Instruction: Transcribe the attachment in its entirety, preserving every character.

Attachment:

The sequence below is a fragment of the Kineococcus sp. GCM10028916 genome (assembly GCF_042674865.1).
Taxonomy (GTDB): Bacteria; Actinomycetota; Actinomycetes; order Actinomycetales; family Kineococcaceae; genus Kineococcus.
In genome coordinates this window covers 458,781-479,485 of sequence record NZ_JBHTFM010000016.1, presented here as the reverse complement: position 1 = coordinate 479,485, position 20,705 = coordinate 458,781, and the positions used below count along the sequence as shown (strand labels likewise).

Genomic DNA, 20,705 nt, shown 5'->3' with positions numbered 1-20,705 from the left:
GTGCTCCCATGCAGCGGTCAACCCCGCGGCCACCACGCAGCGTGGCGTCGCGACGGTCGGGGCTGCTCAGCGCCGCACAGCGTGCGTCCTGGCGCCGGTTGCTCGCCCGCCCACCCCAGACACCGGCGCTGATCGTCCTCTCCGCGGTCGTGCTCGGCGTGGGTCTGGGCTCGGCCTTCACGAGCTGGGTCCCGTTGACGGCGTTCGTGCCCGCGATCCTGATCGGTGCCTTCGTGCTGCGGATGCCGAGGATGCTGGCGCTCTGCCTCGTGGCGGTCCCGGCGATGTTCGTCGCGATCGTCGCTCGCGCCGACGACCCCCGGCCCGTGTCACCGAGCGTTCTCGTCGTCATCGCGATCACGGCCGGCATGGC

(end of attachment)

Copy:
The sequence below is a fragment of the Kineococcus sp. GCM10028916 genome (assembly GCF_042674865.1).
Taxonomy (GTDB): Bacteria; Actinomycetota; Actinomycetes; order Actinomycetales; family Kineococcaceae; genus Kineococcus.
In genome coordinates this window covers 458,781-479,485 of sequence record NZ_JBHTFM010000016.1, presented here as the reverse complement: position 1 = coordinate 479,485, position 20,705 = coordinate 458,781, and the positions used below count along the sequence as shown (strand labels likewise).

Genomic DNA, 20,705 nt, shown 5'->3' with positions numbered 1-20,705 from the left:
GTGCTCCCATGCAGCGGTCAACCCCGCGGCCACCACGCAGCGTGGCGTCGCGACGGTCGGGGCTGCTCAGCGCCGCACAGCGTGCGTCCTGGCGCCGGTTGCTCGCCCGCCCACCCCAGACACCGGCGCTGATCGTCCTCTCCGCGGTCGTGCTCGGCGTGGGTCTGGGCTCGGCCTTCACGAGCTGGGTCCCGTTGACGGCGTTCGTGCCCGCGATCCTGATCGGTGCCTTCGTGCTGCGGATGCCGAGGATGCTGGCGCTCTGCCTCGTGGCGGTCCCGGCGATGTTCGTCGCGATCGTCGCTCGCGCCGACGACCCCCGGCCCGTGTCACCGAGCGTTCTCGTCGTCATCGCGATCACGGCCGGCATGGC